To be sure, the story of early Christianity is even more complex than she is able—or decides—to describe. Where, for example, is the intense early concern with the Jewish law that spills through the pages of the Gospels and Paul’s letters? Why does she include Arianism in her story but leave out Donatism? On the other hand, a so-called high Christology does not simply emerge with John—or the broader Johannine literature. Consider Paul’s Letter to the Philippians—or almost any of his letters—which were written as early as mid ‘50s or ‘60s. It is a tough case to make that understanding of Jesus as God is limited to John as against other non-canonical texts about Jesus.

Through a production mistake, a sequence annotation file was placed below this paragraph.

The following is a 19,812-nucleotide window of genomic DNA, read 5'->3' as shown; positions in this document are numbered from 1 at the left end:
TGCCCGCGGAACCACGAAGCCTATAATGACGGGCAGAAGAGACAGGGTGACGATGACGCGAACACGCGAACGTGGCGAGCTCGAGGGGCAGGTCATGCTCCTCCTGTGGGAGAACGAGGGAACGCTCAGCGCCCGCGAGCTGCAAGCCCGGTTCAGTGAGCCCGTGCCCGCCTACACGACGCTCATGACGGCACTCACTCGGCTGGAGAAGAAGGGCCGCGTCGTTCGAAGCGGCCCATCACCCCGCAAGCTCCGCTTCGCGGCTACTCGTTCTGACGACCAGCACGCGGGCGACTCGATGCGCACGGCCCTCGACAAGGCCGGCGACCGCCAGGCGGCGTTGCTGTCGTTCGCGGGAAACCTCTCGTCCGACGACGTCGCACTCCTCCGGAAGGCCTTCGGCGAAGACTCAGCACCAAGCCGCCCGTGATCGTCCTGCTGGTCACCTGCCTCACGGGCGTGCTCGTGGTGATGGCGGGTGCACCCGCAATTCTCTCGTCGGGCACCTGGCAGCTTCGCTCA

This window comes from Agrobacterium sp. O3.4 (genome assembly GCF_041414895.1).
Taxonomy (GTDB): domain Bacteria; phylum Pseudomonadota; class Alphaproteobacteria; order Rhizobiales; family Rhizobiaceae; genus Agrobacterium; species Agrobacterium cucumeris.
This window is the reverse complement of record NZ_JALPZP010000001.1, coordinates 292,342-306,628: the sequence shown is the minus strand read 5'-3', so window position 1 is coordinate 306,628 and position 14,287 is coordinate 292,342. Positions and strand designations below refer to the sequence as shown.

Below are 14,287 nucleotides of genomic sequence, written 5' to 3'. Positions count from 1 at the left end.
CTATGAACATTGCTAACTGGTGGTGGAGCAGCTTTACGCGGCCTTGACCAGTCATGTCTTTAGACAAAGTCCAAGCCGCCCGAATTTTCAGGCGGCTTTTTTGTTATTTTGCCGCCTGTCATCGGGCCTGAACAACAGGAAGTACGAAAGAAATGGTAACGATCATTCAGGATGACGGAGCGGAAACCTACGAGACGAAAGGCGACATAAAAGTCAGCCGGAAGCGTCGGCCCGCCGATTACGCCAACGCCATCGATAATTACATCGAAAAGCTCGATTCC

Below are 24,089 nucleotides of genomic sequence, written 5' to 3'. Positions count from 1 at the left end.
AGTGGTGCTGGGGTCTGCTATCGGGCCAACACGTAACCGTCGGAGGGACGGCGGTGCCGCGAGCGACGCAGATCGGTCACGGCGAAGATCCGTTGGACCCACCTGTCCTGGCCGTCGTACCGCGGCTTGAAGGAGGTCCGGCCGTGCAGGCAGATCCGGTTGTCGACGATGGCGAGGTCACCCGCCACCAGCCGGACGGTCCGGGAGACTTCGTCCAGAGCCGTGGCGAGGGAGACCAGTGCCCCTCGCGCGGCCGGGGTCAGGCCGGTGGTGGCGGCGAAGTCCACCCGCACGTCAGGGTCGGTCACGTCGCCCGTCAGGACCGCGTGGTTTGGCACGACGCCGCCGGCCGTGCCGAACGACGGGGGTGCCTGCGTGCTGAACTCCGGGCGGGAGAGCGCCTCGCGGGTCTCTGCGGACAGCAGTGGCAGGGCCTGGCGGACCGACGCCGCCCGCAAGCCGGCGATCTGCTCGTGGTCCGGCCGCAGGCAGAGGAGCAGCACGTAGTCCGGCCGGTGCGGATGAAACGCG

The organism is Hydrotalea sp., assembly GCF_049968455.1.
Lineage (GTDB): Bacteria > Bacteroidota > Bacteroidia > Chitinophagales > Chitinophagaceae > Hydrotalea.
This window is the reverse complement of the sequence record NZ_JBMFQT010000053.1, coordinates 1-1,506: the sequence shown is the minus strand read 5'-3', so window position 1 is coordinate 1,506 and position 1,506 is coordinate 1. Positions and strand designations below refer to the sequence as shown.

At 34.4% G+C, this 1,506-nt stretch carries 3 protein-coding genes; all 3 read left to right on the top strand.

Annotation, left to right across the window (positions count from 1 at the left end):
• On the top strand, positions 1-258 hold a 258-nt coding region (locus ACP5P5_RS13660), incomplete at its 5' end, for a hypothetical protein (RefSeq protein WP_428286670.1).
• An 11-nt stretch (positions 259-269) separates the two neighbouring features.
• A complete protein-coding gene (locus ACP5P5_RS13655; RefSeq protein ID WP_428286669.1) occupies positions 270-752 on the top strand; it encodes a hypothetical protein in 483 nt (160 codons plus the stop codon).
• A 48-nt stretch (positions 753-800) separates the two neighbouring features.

The main criticism comes from my work in systematic and spiritual theology. Pagels’ contention is false that an “image of God” theology leads to a deep appreciation for the God within. I grant that the Gospels have little of this explicit theology (though one could argue it emerges with any mention of God’s creation of humankind). Nevertheless, other New Testament documents utilize the imago Christi but emphasize that human beings are to trust in Christ’s power, not their own. This fact contradicts Pagels’ conflating an “image of God” theology with the conclusion that God resides within. Secondly, she cites non-canonical texts that themselves contain poor creation theology. Gnostic texts contradict exactly the creation of the imago dei since the flawed god who creates imprisons human souls in this material world. How else can we reflect the image of God, or the image of Christ, except by God’s creative act?